How to Make a Discord Bot in Python

For gamers, Discord is a voice and text communication platform.

Discord is used by players, streamers, and developers to talk about games, answer questions, chat while playing, and much more. There’s even a game store with critical reviews and a subscription service. For gaming communities, it’s almost a one-stop-shop.

While Discord’s APIs can be used to build a variety of things, this tutorial will focus on one specific learning outcome: how to create a Discord bot in Python.

What Is a Bot?

Discord is becoming increasingly popular. As a result, for a community to thrive and grow, automated processes such as banning inappropriate users and responding to user requests are critical.

Bot users are automated programs that look and act like users and respond to events and commands on Discord automatically. Users of Discord bots (or just bots) have nearly limitless options.

Let’s say you’re in charge of a new Discord guild and a new user joins for the first time. If you’re feeling particularly enthusiastic, you can personally reach out to that user and welcome them to your community. You could also inform them of your channels or request that they introduce themselves.

The user feels welcomed and enjoys the conversations in your guild, so they invite their friends.

Your guild’s community grows to the point where it’s no longer feasible to personally reach out to each new member, but you still want to send them something to acknowledge their arrival.

It’s possible to automatically react to a new member joining your guild using a bot. You can even control how it interacts with each new user by customizing its behavior based on context.

This is fantastic, but it’s just one example of how a bot can be beneficial. Once you learn how to make bots, there are a plethora of ways to be creative with them.

Setting Up Your Bot

To get started, first head to

And Create a New Application

From there, head to the “Bot” tab and create a new bot.

Finally, to add our bot to a server, go to the oAuth2 tab, scroll down to scopes, check bot and visit the generated URL.

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You can then select the server you want to add the bot to and you should see it on your server under offline users

Let’s Start Coding

You’ll be using because you’re learning how to make a Discord bot with Python. is a Python library that fully implements Discord’s APIs in a Pythonic and efficient manner. This includes utilizing Python’s Async IO implementation.

To get started, use pip to install

$ pip install -U

Now that you’ve installed, you’ll use it to create your first connection to Discord!

Establish a discord Connection

Creating a Discord connection is the first step in implementing your bot user. You do this with by creating a Client: instance.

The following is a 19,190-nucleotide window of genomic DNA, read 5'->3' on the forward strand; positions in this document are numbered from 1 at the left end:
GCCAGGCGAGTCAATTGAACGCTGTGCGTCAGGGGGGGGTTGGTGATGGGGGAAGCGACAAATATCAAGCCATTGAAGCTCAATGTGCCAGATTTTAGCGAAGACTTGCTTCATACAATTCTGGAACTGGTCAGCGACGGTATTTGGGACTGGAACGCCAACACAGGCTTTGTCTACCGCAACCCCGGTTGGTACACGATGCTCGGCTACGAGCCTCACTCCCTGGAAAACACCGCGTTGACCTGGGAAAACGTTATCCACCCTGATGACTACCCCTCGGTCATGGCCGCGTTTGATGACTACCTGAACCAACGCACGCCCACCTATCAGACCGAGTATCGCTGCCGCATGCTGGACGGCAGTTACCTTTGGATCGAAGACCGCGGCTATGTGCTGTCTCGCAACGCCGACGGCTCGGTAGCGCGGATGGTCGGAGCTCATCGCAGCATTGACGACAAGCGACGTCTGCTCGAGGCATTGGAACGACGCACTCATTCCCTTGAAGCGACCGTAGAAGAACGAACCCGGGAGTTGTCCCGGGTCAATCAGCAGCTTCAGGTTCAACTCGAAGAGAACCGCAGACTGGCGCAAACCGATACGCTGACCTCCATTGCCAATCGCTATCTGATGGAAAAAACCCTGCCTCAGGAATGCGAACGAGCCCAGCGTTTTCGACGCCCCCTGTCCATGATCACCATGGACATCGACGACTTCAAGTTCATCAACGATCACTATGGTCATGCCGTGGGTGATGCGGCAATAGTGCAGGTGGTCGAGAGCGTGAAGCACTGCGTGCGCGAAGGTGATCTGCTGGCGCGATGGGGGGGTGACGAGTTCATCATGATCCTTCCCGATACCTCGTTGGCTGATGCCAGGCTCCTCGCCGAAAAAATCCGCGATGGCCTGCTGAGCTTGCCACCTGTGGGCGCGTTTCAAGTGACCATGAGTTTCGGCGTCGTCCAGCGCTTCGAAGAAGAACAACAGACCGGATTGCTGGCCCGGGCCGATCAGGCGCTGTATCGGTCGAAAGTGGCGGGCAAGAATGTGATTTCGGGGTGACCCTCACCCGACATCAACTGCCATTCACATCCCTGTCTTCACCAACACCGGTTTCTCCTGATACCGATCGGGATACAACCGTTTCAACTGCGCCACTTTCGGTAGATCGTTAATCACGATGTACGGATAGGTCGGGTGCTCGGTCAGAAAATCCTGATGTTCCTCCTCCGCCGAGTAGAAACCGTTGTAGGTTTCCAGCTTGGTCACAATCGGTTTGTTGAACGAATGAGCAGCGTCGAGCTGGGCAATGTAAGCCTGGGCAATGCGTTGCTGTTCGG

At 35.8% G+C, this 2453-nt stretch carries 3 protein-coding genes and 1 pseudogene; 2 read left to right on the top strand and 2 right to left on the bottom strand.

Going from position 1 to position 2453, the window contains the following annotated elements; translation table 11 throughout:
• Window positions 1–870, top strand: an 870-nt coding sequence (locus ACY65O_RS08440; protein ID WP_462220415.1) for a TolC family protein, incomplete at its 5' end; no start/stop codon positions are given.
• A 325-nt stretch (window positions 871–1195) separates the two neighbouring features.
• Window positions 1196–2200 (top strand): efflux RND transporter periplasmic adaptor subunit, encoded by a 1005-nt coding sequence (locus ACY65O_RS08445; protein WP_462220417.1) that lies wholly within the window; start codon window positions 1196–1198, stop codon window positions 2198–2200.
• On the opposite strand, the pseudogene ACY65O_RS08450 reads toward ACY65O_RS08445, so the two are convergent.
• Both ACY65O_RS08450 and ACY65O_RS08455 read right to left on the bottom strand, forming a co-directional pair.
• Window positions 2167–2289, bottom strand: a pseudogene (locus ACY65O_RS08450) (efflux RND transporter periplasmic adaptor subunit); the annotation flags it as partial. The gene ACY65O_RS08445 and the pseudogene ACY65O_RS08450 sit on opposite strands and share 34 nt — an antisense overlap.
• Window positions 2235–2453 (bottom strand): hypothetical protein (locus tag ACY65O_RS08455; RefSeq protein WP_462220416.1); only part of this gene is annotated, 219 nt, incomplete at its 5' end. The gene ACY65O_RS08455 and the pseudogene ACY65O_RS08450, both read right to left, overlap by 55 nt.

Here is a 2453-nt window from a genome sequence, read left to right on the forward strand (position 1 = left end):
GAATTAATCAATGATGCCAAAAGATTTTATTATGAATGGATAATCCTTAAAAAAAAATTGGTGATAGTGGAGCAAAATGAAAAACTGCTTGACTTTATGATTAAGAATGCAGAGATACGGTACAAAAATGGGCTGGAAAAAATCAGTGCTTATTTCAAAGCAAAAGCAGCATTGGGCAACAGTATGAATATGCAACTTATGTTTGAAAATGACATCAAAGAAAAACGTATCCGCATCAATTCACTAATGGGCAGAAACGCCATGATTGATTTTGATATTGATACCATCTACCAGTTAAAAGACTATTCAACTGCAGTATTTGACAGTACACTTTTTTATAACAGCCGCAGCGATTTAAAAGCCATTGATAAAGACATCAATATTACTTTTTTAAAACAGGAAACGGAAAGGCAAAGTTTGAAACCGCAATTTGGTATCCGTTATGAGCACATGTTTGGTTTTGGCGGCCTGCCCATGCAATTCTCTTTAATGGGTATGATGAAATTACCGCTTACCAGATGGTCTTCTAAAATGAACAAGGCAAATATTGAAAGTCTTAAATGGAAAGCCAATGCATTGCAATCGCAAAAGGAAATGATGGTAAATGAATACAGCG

import os

import discord
from dotenv import load_dotenv

TOKEN = os.getenv('DISCORD_TOKEN')

client = discord.Client()

async def on_ready():
    print(f'{client.user} has connected to Discord!')

A Discord client is an object that represents a Discord connection. A client is a program that manages events, tracks states, and interacts with Discord APIs in general.

You’ve created a Client and implemented its on_ready() event handler, which handles the event when the Client has established a Discord connection and has finished preparing the data that Discord has sent, such as login state, guild, and channel data.

In other words, when the client is ready for more action, on ready() will be called (and your message will be printed). Later in this article, you’ll learn more about event handlers.

When working with secrets, such as your Discord token, it’s best to read it from an environment variable into your program. Using environment variables aids you in achieving the following goals:

  • Avoid putting the secrets into source control
  • Use different variables for development and production environments without changing your code

While you could export DISCORD TOKEN=your-bot-token, saving an a.env file on all machines that will be running this code is a better option. This is not only more convenient because you won’t have to export your token every time you clear your shell, but it also prevents your secrets from being stored in the history of your shell.

In the same directory as, create a file called.env:

# .env

Replace your-bot-token with your bot’s token, which you can get by returning to the Developer Portal’s Bot page and clicking Copy under the TOKEN section:

You’ll notice a library called dotenv in the code if you go back and look at it. Working with.env files is a breeze with this library. load dotenv() imports environment variables from a.env file into the environment variables of your shell.

Using pip, install dotenv:

$ pip install -U python-dotenv

Finally, uses your bot’s token to run your Client.

You can run your code now that you’ve set up and.env:

$ python

Great! Your client has established a Discord connection using your bot’s token. You’ll expand on this Client in the next section by interacting with more Discord APIs.


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